OpenSea’s Cycle of Troubles Returns as Email Vendor Leaks Addresses

OpenSea’s bucketload of troubles fills closer to spill after an employee of, the NFT marketplace’s email vendor, leaked addresses to an unautorised third party.
Image source: OpenSea

Quick take:

  • OpenSea says its email vendor leaked the addresses of users and subscribers to the OpenSea Newsletter.
  • The NFT marketplace says misused their employee access to download and share email addresses with an unauthorised external party.
  • The company has warned anyone who has shared their email address with OpenSea in the past to watch out for potential email phishing attempts.

OpenSea on Wednesday evening reported its email vendor had leaked addresses to an unauthorised third party. 

According to the announcement, an employee of misused their credentials “to download and share email addresses – provided by OpenSea users and subscribers to our newsletter— with an unauthorised external party.”

The company asked those that have shared their email addresses with OpenSea to be wary of potential email phishing attacks. 

Meanwhile, OpenSea is working with to investigate the matter after reporting the incident to law enforcement.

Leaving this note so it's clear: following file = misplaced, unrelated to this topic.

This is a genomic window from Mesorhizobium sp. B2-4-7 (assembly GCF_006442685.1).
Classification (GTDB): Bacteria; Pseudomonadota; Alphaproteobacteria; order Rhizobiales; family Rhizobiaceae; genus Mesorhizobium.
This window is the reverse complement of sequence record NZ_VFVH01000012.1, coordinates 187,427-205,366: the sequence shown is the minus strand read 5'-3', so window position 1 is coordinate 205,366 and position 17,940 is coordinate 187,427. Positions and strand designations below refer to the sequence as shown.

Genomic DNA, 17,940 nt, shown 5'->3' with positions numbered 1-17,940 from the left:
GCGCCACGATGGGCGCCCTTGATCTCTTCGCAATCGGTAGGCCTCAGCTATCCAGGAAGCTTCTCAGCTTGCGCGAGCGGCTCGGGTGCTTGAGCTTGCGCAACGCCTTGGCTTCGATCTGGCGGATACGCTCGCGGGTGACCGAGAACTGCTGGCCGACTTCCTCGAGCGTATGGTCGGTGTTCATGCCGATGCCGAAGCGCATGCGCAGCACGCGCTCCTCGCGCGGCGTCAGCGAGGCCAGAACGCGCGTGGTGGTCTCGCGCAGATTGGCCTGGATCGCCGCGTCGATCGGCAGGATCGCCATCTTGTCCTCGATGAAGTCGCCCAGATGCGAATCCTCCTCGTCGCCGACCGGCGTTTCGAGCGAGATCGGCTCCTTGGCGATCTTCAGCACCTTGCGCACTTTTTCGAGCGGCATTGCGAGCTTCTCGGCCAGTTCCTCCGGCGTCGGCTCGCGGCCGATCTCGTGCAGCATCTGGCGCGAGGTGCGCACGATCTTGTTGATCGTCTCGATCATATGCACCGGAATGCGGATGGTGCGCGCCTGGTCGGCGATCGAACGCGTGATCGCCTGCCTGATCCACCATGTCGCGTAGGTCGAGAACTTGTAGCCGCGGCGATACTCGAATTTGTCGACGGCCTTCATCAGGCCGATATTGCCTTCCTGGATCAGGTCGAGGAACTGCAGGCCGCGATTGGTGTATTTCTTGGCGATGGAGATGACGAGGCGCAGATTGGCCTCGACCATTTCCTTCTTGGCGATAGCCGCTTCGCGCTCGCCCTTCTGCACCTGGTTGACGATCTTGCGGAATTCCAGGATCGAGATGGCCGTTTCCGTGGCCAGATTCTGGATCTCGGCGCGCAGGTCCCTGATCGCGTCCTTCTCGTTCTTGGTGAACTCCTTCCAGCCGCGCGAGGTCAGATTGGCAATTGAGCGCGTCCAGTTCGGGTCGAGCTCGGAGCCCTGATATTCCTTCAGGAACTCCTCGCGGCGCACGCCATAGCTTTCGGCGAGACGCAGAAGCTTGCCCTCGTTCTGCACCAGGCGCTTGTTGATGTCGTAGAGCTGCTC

This is not the first incident the world’s largest NFT marketplace has fallen victim to. Earlier this month, the former head of Product at OpenSea was indicted for NFT insider trading activities. 

In May, a hacker hijacked OpenSea’s Discord server to launch a phishing attack that promoted a fake OpenSea and Youtube partnership NFT mint pass.

In January this year, the company launched a listing manager after hackers exploited a listing glitch in its system to flip NFTs at a profit. The attackers bought top NFTs below floor price before selling them at a premium.

The company has taken various measures to limit attacks but it seems always a step behind the savvy masters of the dark web. 

On May 11, the company introduced some changes to the account verification process and the NFT copayment detection system to detect fake accounts and counterfeit NFTs.

The company also teamed up with Metalink, receiving a dedicated server for community management as part of its strategy of preventing its customers from phishing attacks via social channels.

But even with these changes, the company could not prevent the latest security breach.

OpenSea has embraced a model that utilises third-party services to improve security. However, this also seems to be presenting another threat, that is arguably out of its control.

The platform is being challenged by upcoming NFT marketplaces to evolve with changing trends, and this has seen it launch a new Web3 NFT protocol called Seaport

OpenSea has issued a comprehensive list of potential attacks that victims of leaked emails could face whilst maintaining customer “trust and safety is a top priority.”

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